Serpentine asbestos is also known as chrysotile whose chemical makeup is a hydrated form of magnesium silicate. Chrysotile makes up about 95% of the asbestos commercially mined making it the most important variety in terms of extraction and usage. Its fibers are of superior length, flexibility, fineness, and tensile strength. Chrysotile is found in rock as lustrous greenish veins. Its fibers are so fine that a single pound of this mineral provides almost six miles of asbestos thread. The fiber has a tensile strength that equals some grades of steel – i.e. 80,000 to 100,000 lb. per sq. in. Chrysotile asbestos possesses excellent resistance to heat, but turns progressively more brittle as temperature rises to about 400ÂșC.

Amphibole asbestos varieties that are commercially useful are crocidolite, anthophyllite, amosite, tremolite, and actinolite. Crocidolite asbestos is a soda-iron amphibolite and is also known as blue or Cape Blue asbestos because of its dull-blue color. Its fibers are of higher tensile strength (100,000 to 300,000 lb. per sq. in.) than those of chrysotile asbestos but crocidolite asbestos fuses at relatively lower temperatures.

Anthophyllite asbestos has a chemical makeup of magnesium-iron silicate type of asbestos that is composed of long coarse fibers of low tensile strength, while amosite asbestos is an iron-rich variation of the anthophyllite asbestos with a gray to brown color.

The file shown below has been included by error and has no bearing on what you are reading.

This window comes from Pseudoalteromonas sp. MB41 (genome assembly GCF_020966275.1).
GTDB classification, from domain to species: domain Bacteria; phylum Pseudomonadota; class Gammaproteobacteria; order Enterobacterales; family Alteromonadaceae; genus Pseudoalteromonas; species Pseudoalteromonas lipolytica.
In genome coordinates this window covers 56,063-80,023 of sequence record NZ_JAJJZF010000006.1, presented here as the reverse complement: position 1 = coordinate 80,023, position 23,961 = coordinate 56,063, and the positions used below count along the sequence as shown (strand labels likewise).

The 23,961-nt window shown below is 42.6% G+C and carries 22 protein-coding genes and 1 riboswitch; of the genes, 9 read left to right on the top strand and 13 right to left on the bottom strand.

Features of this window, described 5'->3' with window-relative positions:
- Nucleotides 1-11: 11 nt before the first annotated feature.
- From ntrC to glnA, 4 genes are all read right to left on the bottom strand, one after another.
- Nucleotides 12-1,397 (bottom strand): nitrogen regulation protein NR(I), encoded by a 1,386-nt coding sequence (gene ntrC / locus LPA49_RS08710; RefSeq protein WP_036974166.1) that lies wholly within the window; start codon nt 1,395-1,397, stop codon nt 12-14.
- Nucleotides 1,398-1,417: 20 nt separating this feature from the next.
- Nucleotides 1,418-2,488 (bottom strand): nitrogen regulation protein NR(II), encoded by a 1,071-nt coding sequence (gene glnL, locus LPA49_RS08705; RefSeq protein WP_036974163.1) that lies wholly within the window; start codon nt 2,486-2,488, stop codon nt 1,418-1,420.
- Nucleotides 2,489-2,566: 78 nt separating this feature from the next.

Tremolite asbestos, a calcium-containing magnesium silicate variant of chrysotile asbestos, is composed of fine silky fibers with a gray to white color. Tremolite asbestos is also the first form of asbestos that was widely used. While actinolite asbestos is a variant of tremolite asbestos where iron substitutes for as much as 2% of the magnesium in its chemical composition.

Asbestos is both quarried in open pits and mined in tunnels. The asbestos is initially removed manually from large pieces of quarried or mined rock matrix with the aid of a small hammer in an operation called cobbing. In later stages of the mining process, the asbestos fibers are removed from the crushed and screened matrix by air streams.

Crude asbestos is graded according to fiber length, fineness, flexibility, tensile strength, and infusibility. The longer fibers are carded and spun, sometimes with the addition of cotton thread. The spun fiber is woven into asbestos fabrics of varying thickness and densities. The smallest fibers, along with the rock dust from the matrix, are used to make asbestos cement. The amphibolite asbestos varieties all possess excellent resistance to chemical action, and are used to make filter pads and pipe-joint packing in chemical plants. They are also used as fillers in welding rods and plastics.